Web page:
My company develops and sells a SaaS application that has hundreds of customers. Some of our customers have asked us to support LDAP integration for authenticating user accounts against their existing systems instead of having to create another login account for each of their employees. Seems like this is referred to as Single Sign On (SSO) in many places? Naturally our system already has a mechanism for maintaining user account profiles and authenticating those user accounts from our login page.
We're a bit ignorant about LDAP and are confused about a few things. Please excuse the possible use of wrong terminology (remember, we're a little ignorant about this).
We think we understand the basics of how this might work:
- Our customer configures their account to "turn on" the "remote authentication" feature for their account. They provide the remote URL that will authenticate their users.
- Users come to our login page and attempt a login using their username and password provided by their company's LDAP system.
- Our login page will securely forward the login credentials (presumably encrypted and hashed in some agreed upon format) to the "remote authentication" URL provided by our customer.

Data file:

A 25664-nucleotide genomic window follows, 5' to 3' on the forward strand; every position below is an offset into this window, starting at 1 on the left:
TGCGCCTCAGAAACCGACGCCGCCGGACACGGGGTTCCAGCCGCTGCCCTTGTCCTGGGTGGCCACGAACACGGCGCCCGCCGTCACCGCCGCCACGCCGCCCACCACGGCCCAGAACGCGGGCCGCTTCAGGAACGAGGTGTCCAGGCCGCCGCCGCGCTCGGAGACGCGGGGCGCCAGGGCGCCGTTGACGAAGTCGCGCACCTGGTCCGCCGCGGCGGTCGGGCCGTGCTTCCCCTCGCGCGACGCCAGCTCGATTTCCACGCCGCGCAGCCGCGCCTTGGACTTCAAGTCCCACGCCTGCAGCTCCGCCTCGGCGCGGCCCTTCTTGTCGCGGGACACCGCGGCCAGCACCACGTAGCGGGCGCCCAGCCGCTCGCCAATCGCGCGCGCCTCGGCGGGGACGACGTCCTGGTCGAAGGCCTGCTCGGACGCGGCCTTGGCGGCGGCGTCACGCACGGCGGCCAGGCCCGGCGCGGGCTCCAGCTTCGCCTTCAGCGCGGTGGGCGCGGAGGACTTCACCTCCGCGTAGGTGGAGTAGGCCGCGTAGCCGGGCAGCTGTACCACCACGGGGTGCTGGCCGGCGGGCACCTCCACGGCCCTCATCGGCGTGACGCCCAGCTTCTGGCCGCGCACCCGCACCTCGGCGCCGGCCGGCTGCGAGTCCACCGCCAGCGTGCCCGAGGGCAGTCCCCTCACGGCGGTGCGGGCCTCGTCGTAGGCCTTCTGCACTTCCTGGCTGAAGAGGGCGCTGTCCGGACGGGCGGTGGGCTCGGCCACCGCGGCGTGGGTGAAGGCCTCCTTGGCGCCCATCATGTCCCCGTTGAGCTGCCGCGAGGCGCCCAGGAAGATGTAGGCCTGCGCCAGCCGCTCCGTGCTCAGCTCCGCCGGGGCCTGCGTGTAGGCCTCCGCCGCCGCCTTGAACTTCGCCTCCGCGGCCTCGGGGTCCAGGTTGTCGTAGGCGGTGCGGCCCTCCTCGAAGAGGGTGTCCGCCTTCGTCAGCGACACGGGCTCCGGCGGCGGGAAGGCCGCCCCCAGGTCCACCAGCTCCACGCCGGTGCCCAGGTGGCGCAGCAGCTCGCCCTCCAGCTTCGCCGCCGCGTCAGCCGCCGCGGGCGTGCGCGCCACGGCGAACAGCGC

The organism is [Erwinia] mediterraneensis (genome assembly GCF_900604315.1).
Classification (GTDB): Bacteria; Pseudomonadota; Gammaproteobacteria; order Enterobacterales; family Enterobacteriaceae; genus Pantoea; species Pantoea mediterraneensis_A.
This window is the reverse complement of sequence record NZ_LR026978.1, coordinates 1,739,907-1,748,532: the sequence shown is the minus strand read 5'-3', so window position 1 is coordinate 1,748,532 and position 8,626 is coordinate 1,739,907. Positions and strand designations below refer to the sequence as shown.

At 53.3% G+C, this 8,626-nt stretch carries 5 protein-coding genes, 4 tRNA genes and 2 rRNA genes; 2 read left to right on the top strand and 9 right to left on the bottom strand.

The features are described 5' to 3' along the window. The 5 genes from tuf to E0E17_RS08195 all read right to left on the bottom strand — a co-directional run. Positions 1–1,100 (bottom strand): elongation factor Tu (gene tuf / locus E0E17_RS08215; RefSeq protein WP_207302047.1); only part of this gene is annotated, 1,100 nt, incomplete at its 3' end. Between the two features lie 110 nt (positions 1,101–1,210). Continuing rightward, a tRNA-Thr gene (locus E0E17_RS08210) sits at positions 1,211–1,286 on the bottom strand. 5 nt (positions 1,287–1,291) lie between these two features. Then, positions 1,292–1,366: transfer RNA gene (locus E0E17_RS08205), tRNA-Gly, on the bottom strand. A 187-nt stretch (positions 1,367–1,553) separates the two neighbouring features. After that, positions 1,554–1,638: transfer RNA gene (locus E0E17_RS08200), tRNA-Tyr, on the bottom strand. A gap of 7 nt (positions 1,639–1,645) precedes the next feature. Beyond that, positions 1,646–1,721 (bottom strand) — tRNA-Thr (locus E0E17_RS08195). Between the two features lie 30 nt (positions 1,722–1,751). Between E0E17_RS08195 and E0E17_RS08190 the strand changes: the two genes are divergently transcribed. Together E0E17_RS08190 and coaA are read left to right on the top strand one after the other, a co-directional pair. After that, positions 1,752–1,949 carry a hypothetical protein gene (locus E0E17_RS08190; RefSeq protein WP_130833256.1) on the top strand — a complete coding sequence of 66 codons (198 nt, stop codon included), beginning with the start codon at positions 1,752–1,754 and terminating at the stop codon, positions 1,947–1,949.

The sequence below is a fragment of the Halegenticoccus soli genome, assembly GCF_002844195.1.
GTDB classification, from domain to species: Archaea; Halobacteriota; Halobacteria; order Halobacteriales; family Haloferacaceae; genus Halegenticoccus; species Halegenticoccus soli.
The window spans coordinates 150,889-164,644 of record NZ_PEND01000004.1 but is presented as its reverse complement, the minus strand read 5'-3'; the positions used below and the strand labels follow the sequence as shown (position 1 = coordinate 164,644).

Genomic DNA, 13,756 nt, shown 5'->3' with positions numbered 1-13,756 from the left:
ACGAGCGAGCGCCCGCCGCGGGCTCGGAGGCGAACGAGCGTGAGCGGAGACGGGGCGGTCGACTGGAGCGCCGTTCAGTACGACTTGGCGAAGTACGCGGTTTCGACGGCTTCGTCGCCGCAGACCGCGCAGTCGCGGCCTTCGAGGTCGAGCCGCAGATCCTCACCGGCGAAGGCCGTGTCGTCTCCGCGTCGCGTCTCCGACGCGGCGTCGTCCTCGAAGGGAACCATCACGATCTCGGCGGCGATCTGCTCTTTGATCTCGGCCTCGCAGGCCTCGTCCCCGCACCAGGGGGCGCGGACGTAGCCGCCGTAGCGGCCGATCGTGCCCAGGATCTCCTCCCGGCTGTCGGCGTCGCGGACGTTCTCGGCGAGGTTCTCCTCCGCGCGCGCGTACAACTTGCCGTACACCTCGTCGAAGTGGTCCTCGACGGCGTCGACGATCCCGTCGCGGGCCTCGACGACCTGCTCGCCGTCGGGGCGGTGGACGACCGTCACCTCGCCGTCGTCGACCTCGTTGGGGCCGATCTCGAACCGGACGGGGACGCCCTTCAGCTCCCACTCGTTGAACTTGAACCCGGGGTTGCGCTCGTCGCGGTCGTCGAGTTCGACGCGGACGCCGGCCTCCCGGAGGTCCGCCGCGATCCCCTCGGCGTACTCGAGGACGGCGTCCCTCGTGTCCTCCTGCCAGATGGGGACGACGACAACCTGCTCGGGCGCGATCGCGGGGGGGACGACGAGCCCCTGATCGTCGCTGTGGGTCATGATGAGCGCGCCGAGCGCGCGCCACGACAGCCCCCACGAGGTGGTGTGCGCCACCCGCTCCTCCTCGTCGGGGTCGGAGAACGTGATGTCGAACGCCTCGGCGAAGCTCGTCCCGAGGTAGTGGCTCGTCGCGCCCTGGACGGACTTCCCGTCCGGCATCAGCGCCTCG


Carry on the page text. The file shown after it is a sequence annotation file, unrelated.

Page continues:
- The customer's script will authenticate the user and then redirect them back to our site with the "authentication status".
- Our page will analyze the "authentication status" and either accept the user as logged in or not.
Assuming the above information is even semi-correct, we'll still need each user to have an account in our system. Won't we need some way to synchronize our user account profiles with the user profiles in the LDAP directory? Is this simply an "external ID" that references the user's ID in the LDAP system? Would it then be required that the customer's "remote authentication" script must provide that ID to our system so we know which user account in our system to associate the login with?
What are we missing?
BTW, our platform is IIS, ASP.Net 2.0, and SQL Server 2005.